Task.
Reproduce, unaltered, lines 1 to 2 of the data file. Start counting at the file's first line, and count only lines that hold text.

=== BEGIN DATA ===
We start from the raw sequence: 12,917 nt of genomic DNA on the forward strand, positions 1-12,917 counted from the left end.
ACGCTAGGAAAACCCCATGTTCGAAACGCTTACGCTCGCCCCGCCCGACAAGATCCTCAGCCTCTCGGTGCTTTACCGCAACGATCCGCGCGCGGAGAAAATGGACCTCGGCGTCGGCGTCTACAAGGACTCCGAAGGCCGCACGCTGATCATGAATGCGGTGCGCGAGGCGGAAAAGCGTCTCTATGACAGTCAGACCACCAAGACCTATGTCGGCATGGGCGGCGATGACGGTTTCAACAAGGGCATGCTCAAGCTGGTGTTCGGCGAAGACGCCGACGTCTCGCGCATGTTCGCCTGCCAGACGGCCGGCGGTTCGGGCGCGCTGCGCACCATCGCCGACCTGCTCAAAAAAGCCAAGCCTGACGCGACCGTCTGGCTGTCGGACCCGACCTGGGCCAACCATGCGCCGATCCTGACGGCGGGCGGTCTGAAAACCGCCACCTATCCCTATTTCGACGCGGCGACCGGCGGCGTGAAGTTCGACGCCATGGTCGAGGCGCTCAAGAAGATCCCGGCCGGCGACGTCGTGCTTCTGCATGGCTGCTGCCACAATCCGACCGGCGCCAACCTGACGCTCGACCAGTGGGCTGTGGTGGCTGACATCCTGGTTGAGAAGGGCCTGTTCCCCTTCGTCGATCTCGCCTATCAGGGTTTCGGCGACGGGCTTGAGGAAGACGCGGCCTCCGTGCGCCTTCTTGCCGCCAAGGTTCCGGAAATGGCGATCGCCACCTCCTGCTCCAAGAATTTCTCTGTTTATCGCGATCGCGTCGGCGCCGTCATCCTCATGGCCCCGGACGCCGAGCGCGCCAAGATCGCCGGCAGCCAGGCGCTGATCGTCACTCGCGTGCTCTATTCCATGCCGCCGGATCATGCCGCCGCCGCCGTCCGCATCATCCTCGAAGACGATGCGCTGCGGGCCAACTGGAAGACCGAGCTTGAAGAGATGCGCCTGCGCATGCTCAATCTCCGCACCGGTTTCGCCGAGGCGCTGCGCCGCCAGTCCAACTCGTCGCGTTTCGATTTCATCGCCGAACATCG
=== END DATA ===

We start from the raw sequence: 12,917 nt of genomic DNA on the forward strand, positions 1-12,917 counted from the left end.
ACGCTAGGAAAACCCCATGTTCGAAACGCTTACGCTCGCCCCGCCCGACAAGATCCTCAGCCTCTCGGTGCTTTACCGCAACGATCCGCGCGCGGAGAAAATGGACCTCGGCGTCGGCGTCTACAAGGACTCCGAAGGCCGCACGCTGATCATGAATGCGGTGCGCGAGGCGGAAAAGCGTCTCTATGACAGTCAGACCACCAAGACCTATGTCGGCATGGGCGGCGATGACGGTTTCAACAAGGGCATGCTCAAGCTGGTGTTCGGCGAAGACGCCGACGTCTCGCGCATGTTCGCCTGCCAGACGGCCGGCGGTTCGGGCGCGCTGCGCACCATCGCCGACCTGCTCAAAAAAGCCAAGCCTGACGCGACCGTCTGGCTGTCGGACCCGACCTGGGCCAACCATGCGCCGATCCTGACGGCGGGCGGTCTGAAAACCGCCACCTATCCCTATTTCGACGCGGCGACCGGCGGCGTGAAGTTCGACGCCATGGTCGAGGCGCTCAAGAAGATCCCGGCCGGCGACGTCGTGCTTCTGCATGGCTGCTGCCACAATCCGACCGGCGCCAACCTGACGCTCGACCAGTGGGCTGTGGTGGCTGACATCCTGGTTGAGAAGGGCCTGTTCCCCTTCGTCGATCTCGCCTATCAGGGTTTCGGCGACGGGCTTGAGGAAGACGCGGCCTCCGTGCGCCTTCTTGCCGCCAAGGTTCCGGAAATGGCGATCGCCACCTCCTGCTCCAAGAATTTCTCTGTTTATCGCGATCGCGTCGGCGCCGTCATCCTCATGGCCCCGGACGCCGAGCGCGCCAAGATCGCCGGCAGCCAGGCGCTGATCGTCACTCGCGTGCTCTATTCCATGCCGCCGGATCATGCCGCCGCCGCCGTCCGCATCATCCTCGAAGACGATGCGCTGCGGGCCAACTGGAAGACCGAGCTTGAAGAGATGCGCCTGCGCATGCTCAATCTCCGCACCGGTTTCGCCGAGGCGCTGCGCCGCCAGTCCAACTCGTCGCGTTTCGATTTCATCGCCGAACATCG